Comparative Study
Journal Article
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Comparison of umbilical cord tissue and meconium for the confirmation of in utero drug exposure.

Clinical Biochemistry 2017 September
OBJECTIVES: Drug screening in neonates is traditionally performed using meconium, but cord tissue has been proposed as an alternative specimen. This study compares the detection of drugs in a large number of paired meconium and umbilical cord tissue samples from subjects at risk of in utero drug exposure.

DESIGN AND METHODS: Physician-ordered toxicology results and clinical information were collected in a retrospective review of subject medical records. All toxicology testing was performed by a national reference laboratory using a combination of immunoassays and chromatography-mass spectrometry. The comparison was limited to drugs present in both cord and meconium panels.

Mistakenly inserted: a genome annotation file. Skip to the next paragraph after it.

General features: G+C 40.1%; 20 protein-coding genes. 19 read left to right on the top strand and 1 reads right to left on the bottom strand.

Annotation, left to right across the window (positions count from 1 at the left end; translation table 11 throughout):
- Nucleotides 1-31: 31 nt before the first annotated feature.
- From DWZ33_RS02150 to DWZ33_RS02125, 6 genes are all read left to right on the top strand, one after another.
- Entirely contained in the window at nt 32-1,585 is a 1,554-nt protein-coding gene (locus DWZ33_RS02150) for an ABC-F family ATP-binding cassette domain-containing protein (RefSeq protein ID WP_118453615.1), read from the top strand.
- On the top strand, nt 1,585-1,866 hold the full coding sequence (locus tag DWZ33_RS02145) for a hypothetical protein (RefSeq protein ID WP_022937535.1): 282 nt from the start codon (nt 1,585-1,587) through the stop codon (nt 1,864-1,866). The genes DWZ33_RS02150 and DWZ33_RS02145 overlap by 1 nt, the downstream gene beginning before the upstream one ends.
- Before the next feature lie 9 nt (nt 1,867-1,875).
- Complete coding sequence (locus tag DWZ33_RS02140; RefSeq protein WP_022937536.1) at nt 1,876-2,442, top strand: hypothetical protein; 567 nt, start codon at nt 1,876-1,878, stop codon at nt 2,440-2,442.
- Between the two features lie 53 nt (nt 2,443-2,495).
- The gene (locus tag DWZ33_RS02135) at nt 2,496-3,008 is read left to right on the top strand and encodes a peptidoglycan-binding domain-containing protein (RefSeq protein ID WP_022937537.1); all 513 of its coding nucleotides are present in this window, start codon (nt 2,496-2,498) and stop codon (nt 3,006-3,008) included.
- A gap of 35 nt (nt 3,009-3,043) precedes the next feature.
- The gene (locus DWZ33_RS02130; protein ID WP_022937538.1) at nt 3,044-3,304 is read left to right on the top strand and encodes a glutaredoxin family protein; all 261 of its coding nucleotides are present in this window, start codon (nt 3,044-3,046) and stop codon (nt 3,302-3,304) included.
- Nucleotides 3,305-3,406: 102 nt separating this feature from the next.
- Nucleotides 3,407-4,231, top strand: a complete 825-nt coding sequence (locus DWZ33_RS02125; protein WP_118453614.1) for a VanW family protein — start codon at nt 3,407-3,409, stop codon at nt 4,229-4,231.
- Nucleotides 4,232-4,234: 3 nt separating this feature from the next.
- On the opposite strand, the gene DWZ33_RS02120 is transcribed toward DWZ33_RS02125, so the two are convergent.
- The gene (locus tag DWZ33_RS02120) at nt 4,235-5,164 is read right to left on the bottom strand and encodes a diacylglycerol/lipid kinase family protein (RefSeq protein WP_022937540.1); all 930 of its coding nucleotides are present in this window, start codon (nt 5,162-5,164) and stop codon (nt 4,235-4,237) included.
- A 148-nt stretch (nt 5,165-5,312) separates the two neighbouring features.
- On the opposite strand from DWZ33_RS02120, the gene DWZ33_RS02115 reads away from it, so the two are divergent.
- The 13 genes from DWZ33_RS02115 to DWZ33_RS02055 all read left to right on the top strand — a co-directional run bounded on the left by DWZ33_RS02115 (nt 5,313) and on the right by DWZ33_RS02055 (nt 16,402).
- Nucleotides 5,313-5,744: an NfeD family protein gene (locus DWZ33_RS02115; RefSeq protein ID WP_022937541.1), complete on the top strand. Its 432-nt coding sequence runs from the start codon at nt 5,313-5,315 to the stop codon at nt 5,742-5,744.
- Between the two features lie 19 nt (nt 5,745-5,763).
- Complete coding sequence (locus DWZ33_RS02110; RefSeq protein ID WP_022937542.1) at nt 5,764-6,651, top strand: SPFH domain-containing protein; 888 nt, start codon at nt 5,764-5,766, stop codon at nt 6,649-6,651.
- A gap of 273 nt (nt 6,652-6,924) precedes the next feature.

RESULTS: Overall agreement between cord and meconium ranged from 76% (cannabinoids) to 100% (barbiturates), but Cohen's kappa was <65% for 5 of the 6 drug classes we studied. Considering meconium as the gold standard, cord was less sensitive for the detection of 5 of the 6 drug classes, and for the detection of all 5 individual opioids. For 3 of the 5 individual opioids, the concentration of drug measured in meconium did not correlate well with qualitative detection in cord.

CONCLUSIONS: This study reveals different sensitivities of drug detection in umbilical cord tissue and meconium. For the drugs studied here, meconium provides greater sensitivity, and is likely to remain the specimen of choice when sensitivity is of greatest importance. These results can help clinicians, laboratorians, and epidemiologists to (1) select the most appropriate test to confirm a suspected drug exposure and (2) interpret discordant results when testing is performed in multiple matrices.

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